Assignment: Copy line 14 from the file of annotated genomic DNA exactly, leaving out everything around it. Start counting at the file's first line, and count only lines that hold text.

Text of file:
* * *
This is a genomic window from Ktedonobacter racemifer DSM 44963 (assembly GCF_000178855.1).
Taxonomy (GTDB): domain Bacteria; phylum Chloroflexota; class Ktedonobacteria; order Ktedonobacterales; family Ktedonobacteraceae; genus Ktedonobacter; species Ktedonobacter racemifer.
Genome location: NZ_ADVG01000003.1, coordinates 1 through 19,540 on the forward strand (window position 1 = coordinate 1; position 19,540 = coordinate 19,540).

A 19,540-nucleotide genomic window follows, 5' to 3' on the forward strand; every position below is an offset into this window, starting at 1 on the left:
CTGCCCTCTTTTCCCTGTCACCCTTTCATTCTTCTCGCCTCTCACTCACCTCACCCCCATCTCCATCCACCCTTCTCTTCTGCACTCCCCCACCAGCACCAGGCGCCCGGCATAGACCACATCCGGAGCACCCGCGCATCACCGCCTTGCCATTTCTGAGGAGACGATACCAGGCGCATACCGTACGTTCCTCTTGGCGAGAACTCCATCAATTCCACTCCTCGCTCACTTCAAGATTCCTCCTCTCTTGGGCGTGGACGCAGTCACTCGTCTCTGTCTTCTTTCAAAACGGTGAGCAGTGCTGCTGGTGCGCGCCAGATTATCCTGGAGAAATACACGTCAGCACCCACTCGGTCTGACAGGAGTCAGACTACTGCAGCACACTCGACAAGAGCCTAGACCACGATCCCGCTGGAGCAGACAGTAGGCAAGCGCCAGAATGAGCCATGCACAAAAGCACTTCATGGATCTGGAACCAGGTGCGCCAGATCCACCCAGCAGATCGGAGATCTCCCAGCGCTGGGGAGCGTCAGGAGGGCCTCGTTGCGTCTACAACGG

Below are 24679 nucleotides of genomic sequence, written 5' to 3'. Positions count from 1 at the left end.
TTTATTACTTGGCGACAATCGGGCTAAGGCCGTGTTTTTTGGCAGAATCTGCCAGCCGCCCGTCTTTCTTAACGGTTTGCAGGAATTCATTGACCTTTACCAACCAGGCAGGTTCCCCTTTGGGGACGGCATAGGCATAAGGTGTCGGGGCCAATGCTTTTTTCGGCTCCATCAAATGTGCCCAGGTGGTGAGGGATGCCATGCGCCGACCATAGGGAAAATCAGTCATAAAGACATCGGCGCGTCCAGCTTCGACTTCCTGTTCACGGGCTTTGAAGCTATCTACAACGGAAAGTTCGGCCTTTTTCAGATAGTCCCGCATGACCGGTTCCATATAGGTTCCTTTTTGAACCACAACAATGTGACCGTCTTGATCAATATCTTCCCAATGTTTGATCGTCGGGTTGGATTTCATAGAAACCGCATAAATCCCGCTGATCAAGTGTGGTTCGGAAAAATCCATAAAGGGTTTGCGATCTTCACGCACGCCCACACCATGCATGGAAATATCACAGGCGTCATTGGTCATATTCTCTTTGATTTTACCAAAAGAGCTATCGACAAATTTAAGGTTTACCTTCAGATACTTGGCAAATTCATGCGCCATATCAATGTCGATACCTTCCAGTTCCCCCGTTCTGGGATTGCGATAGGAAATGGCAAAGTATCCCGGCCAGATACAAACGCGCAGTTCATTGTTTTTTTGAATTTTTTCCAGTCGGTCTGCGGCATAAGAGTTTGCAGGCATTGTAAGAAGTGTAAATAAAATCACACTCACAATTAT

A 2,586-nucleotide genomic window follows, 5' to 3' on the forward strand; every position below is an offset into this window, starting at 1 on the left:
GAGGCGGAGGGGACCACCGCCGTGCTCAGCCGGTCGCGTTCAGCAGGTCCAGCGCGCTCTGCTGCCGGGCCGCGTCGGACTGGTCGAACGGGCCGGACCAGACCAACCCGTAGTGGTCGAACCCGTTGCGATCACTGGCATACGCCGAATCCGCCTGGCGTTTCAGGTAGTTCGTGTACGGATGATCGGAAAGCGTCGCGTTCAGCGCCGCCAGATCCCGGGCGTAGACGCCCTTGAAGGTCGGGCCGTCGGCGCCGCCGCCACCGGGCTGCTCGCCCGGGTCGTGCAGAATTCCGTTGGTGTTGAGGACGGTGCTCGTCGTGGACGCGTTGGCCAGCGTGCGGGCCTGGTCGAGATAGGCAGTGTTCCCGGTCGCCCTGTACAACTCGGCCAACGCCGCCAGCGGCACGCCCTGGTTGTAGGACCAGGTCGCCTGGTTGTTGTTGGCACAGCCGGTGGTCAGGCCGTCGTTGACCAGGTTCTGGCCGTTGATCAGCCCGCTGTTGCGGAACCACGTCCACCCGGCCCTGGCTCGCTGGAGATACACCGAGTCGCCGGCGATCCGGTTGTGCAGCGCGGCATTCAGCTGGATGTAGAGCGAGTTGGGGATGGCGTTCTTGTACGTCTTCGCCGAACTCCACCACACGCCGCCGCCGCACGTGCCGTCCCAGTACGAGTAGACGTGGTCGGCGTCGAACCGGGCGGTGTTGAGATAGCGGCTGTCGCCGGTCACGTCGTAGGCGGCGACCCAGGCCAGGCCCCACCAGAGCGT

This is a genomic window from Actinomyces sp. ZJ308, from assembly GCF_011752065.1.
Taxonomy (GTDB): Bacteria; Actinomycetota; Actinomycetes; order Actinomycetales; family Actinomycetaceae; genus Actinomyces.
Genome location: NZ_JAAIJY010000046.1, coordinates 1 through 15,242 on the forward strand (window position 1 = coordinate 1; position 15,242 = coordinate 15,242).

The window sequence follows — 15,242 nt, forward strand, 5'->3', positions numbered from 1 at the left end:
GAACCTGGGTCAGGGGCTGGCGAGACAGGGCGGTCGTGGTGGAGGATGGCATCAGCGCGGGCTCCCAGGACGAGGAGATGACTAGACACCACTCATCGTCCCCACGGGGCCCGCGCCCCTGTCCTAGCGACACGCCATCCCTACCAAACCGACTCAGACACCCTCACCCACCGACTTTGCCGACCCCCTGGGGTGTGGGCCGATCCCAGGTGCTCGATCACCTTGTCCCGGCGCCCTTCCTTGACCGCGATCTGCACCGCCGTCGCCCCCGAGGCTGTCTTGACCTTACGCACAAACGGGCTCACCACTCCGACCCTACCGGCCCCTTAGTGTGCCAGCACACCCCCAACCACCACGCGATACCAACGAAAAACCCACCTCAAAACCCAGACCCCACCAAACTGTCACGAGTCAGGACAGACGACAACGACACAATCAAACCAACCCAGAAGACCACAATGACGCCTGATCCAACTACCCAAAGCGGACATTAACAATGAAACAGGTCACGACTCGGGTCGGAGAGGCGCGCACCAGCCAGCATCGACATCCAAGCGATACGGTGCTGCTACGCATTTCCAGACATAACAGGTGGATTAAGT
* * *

GAACCTGGGTCAGGGGCTGGCGAGACAGGGCGGTCGTGGTGGAGGATGGCATCAGCGCGGGCTCCCAGGACGAGGAGATGACTAGACACCACTCATCGTCCCCACGGGGCCCGCGCCCCTGTCCTAGCGACACGCCATCCCTACCAAACCGACTCAGACACCCTCACCCACCGACTTTGCCGACCCCCTGGGGTGTGGGCCGATCCCAGGTGCTCGATCACCTTGTCCCGGCGCCCTTCCTTGACCGCGATCTGCACCGCCGTCGCCCCCGAGGCTGTCTTGACCTTACGCACAAACGGGCTCACCACTCCGACCCTACCGGCCCCTTAGTGTGCCAGCACACCCCCAACCACCACGCGATACCAACGAAAAACCCACCTCAAAACCCAGACCCCACCAAACTGTCACGAGTCAGGACAGACGACAACGACACAATCAAACCAACCCAGAAGACCACAATGACGCCTGATCCAACTACCCAAAGCGGACATTAACAATGAAACAGGTCACGACTCGGGTCGGAGAGGCGCGCACCAGCCAGCATCGACATCCAAGCGATACGGTGCTGCTACGCATTTCCAGACATAACAGGTGGATTAAGT